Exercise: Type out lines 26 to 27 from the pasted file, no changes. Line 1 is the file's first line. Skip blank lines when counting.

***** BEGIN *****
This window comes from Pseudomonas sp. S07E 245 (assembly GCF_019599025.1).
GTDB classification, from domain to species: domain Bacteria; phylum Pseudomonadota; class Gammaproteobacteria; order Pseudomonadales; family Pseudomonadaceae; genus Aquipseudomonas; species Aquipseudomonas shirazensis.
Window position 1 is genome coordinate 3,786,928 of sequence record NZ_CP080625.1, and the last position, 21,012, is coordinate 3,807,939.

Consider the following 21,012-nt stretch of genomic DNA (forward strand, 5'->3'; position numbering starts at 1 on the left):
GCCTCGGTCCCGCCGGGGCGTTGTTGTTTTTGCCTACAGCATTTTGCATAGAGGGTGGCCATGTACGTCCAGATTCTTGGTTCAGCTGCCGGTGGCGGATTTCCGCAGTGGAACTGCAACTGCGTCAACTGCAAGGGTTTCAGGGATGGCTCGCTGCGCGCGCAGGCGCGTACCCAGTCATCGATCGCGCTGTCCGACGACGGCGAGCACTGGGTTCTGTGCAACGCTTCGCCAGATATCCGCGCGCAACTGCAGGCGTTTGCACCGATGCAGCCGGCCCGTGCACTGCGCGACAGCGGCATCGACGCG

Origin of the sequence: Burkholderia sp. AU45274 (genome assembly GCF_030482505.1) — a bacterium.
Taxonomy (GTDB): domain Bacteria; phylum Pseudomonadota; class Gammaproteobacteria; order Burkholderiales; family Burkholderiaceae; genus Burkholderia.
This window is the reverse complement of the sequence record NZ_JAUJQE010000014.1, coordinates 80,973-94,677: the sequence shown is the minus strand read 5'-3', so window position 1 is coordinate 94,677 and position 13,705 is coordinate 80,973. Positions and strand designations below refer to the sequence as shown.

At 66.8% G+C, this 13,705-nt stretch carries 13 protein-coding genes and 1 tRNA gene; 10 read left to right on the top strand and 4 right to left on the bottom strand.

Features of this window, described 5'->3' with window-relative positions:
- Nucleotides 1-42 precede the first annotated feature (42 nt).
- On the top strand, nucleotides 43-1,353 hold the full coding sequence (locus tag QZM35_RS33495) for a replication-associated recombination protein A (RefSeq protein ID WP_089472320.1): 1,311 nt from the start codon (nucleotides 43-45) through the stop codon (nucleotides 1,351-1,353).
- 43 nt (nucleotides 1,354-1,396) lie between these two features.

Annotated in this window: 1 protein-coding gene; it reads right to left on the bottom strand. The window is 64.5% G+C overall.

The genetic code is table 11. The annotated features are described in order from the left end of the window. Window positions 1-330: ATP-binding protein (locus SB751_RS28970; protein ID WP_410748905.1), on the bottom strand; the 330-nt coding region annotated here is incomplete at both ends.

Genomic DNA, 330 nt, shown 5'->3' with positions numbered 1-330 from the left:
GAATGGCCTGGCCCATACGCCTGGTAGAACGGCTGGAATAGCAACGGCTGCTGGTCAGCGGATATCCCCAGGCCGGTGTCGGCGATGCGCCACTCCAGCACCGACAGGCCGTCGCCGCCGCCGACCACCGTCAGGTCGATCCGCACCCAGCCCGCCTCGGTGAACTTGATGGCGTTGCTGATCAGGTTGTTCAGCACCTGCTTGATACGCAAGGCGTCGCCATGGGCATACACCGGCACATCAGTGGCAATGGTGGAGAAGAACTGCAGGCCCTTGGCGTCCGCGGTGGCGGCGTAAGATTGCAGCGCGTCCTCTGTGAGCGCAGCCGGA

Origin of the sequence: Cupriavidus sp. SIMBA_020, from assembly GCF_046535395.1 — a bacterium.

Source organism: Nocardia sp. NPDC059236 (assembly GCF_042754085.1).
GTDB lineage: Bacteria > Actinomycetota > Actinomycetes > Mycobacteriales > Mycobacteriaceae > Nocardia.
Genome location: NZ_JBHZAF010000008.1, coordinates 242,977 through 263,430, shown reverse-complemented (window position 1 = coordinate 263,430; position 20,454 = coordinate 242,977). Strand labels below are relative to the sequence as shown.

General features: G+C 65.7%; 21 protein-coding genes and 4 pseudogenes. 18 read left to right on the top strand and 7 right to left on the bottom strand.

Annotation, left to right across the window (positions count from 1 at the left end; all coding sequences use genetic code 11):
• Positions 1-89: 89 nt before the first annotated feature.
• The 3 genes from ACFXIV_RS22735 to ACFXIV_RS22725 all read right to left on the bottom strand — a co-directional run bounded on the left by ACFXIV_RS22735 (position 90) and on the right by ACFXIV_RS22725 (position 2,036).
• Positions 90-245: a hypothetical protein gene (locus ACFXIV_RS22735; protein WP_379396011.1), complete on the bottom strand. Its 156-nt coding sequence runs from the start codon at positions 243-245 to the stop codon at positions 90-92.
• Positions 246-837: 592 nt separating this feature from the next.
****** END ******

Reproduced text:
• Positions 90-245: a hypothetical protein gene (locus ACFXIV_RS22735; protein WP_379396011.1), complete on the bottom strand. Its 156-nt coding sequence runs from the start codon at positions 243-245 to the stop codon at positions 90-92.
• Positions 246-837: 592 nt separating this feature from the next.